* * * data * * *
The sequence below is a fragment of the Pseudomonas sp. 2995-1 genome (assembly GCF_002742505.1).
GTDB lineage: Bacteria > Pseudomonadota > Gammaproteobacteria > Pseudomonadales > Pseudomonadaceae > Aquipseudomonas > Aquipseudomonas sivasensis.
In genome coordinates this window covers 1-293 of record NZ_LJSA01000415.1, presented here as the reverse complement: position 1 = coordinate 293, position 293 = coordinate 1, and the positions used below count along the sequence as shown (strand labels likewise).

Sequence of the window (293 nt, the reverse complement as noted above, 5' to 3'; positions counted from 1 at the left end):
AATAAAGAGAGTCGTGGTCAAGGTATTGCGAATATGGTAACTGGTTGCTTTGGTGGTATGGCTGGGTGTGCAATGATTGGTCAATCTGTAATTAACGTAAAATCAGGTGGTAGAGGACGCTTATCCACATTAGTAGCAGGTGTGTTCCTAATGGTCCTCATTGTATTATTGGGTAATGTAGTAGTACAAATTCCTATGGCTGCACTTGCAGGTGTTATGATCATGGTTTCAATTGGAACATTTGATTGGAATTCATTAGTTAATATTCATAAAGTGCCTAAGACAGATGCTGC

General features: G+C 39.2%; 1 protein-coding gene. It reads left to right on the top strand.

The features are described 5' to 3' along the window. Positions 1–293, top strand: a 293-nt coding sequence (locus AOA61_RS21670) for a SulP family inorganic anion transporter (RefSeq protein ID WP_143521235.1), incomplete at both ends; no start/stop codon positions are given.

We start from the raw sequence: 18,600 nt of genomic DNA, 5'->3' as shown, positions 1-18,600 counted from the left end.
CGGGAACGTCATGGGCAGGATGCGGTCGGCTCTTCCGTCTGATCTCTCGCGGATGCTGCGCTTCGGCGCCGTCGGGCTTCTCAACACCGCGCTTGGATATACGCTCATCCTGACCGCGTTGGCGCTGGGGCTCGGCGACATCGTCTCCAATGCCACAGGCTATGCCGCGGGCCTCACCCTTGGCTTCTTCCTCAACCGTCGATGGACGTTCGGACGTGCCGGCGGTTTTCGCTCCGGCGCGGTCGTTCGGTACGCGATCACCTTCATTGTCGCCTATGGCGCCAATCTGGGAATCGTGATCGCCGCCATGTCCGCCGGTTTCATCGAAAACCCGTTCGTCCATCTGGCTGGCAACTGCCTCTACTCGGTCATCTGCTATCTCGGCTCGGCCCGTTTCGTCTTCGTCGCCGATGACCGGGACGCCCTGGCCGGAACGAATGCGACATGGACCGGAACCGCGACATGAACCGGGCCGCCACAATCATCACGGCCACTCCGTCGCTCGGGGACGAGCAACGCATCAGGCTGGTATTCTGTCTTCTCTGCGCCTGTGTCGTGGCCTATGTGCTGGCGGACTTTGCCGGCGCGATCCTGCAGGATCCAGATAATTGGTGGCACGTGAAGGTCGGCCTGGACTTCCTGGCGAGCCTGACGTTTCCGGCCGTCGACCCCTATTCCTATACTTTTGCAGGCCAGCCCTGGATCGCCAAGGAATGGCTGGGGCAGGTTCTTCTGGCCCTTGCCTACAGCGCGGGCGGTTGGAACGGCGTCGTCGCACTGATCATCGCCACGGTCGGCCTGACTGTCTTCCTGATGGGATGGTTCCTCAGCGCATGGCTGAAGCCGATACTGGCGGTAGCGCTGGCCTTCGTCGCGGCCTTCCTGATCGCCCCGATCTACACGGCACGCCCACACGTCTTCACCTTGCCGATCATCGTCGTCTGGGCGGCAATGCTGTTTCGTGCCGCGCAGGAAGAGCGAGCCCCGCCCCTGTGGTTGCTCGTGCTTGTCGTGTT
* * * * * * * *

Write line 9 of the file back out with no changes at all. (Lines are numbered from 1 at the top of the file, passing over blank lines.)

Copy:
CGGGAACGTCATGGGCAGGATGCGGTCGGCTCTTCCGTCTGATCTCTCGCGGATGCTGCGCTTCGGCGCCGTCGGGCTTCTCAACACCGCGCTTGGATATACGCTCATCCTGACCGCGTTGGCGCTGGGGCTCGGCGACATCGTCTCCAATGCCACAGGCTATGCCGCGGGCCTCACCCTTGGCTTCTTCCTCAACCGTCGATGGACGTTCGGACGTGCCGGCGGTTTTCGCTCCGGCGCGGTCGTTCGGTACGCGATCACCTTCATTGTCGCCTATGGCGCCAATCTGGGAATCGTGATCGCCGCCATGTCCGCCGGTTTCATCGAAAACCCGTTCGTCCATCTGGCTGGCAACTGCCTCTACTCGGTCATCTGCTATCTCGGCTCGGCCCGTTTCGTCTTCGTCGCCGATGACCGGGACGCCCTGGCCGGAACGAATGCGACATGGACCGGAACCGCGACATGAACCGGGCCGCCACAATCATCACGGCCACTCCGTCGCTCGGGGACGAGCAACGCATCAGGCTGGTATTCTGTCTTCTCTGCGCCTGTGTCGTGGCCTATGTGCTGGCGGACTTTGCCGGCGCGATCCTGCAGGATCCAGATAATTGGTGGCACGTGAAGGTCGGCCTGGACTTCCTGGCGAGCCTGACGTTTCCGGCCGTCGACCCCTATTCCTATACTTTTGCAGGCCAGCCCTGGATCGCCAAGGAATGGCTGGGGCAGGTTCTTCTGGCCCTTGCCTACAGCGCGGGCGGTTGGAACGGCGTCGTCGCACTGATCATCGCCACGGTCGGCCTGACTGTCTTCCTGATGGGATGGTTCCTCAGCGCATGGCTGAAGCCGATACTGGCGGTAGCGCTGGCCTTCGTCGCGGCCTTCCTGATCGCCCCGATCTACACGGCACGCCCACACGTCTTCACCTTGCCGATCATCGTCGTCTGGGCGGCAATGCTGTTTCGTGCCGCGCAGGAAGAGCGAGCCCCGCCCCTGTGGTTGCTCGTGCTTGTCGTGTT